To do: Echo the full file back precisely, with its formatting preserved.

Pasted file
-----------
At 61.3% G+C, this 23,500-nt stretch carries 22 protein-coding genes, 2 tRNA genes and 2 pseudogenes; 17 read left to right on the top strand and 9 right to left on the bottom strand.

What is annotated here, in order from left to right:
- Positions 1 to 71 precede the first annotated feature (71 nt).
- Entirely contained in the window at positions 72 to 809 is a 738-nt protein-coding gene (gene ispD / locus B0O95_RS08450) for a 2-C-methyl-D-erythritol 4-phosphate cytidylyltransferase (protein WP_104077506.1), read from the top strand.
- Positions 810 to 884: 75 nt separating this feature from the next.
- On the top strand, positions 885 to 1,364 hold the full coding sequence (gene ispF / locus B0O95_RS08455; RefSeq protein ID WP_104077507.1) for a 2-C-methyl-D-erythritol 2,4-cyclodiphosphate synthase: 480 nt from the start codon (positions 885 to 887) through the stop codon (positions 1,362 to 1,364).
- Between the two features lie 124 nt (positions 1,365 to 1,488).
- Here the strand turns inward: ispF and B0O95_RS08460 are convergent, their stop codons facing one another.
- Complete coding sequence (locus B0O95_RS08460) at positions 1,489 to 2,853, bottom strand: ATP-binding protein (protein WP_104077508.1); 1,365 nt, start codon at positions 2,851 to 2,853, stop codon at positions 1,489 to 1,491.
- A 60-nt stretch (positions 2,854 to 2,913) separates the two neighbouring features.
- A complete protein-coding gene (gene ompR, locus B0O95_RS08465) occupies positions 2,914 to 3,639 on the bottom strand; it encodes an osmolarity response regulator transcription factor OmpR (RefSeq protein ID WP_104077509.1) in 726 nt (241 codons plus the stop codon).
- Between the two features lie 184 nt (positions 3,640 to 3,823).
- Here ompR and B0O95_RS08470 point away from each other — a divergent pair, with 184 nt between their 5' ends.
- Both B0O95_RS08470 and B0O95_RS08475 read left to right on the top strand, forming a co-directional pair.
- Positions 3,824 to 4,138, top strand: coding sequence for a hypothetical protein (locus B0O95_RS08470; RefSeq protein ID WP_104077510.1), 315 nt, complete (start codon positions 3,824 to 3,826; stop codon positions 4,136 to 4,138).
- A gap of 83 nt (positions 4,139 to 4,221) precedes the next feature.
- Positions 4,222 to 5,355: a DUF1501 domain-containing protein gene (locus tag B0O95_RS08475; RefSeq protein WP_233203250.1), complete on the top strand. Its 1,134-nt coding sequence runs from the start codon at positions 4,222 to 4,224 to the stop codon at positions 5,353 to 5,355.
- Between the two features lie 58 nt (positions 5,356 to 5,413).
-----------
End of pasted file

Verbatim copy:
At 61.3% G+C, this 23,500-nt stretch carries 22 protein-coding genes, 2 tRNA genes and 2 pseudogenes; 17 read left to right on the top strand and 9 right to left on the bottom strand.

What is annotated here, in order from left to right:
- Positions 1 to 71 precede the first annotated feature (71 nt).
- Entirely contained in the window at positions 72 to 809 is a 738-nt protein-coding gene (gene ispD / locus B0O95_RS08450) for a 2-C-methyl-D-erythritol 4-phosphate cytidylyltransferase (protein WP_104077506.1), read from the top strand.
- Positions 810 to 884: 75 nt separating this feature from the next.
- On the top strand, positions 885 to 1,364 hold the full coding sequence (gene ispF / locus B0O95_RS08455; RefSeq protein ID WP_104077507.1) for a 2-C-methyl-D-erythritol 2,4-cyclodiphosphate synthase: 480 nt from the start codon (positions 885 to 887) through the stop codon (positions 1,362 to 1,364).
- Between the two features lie 124 nt (positions 1,365 to 1,488).
- Here the strand turns inward: ispF and B0O95_RS08460 are convergent, their stop codons facing one another.
- Complete coding sequence (locus B0O95_RS08460) at positions 1,489 to 2,853, bottom strand: ATP-binding protein (protein WP_104077508.1); 1,365 nt, start codon at positions 2,851 to 2,853, stop codon at positions 1,489 to 1,491.
- A 60-nt stretch (positions 2,854 to 2,913) separates the two neighbouring features.
- A complete protein-coding gene (gene ompR, locus B0O95_RS08465) occupies positions 2,914 to 3,639 on the bottom strand; it encodes an osmolarity response regulator transcription factor OmpR (RefSeq protein ID WP_104077509.1) in 726 nt (241 codons plus the stop codon).
- Between the two features lie 184 nt (positions 3,640 to 3,823).
- Here ompR and B0O95_RS08470 point away from each other — a divergent pair, with 184 nt between their 5' ends.
- Both B0O95_RS08470 and B0O95_RS08475 read left to right on the top strand, forming a co-directional pair.
- Positions 3,824 to 4,138, top strand: coding sequence for a hypothetical protein (locus B0O95_RS08470; RefSeq protein ID WP_104077510.1), 315 nt, complete (start codon positions 3,824 to 3,826; stop codon positions 4,136 to 4,138).
- A gap of 83 nt (positions 4,139 to 4,221) precedes the next feature.
- Positions 4,222 to 5,355: a DUF1501 domain-containing protein gene (locus tag B0O95_RS08475; RefSeq protein WP_233203250.1), complete on the top strand. Its 1,134-nt coding sequence runs from the start codon at positions 4,222 to 4,224 to the stop codon at positions 5,353 to 5,355.
- Between the two features lie 58 nt (positions 5,356 to 5,413).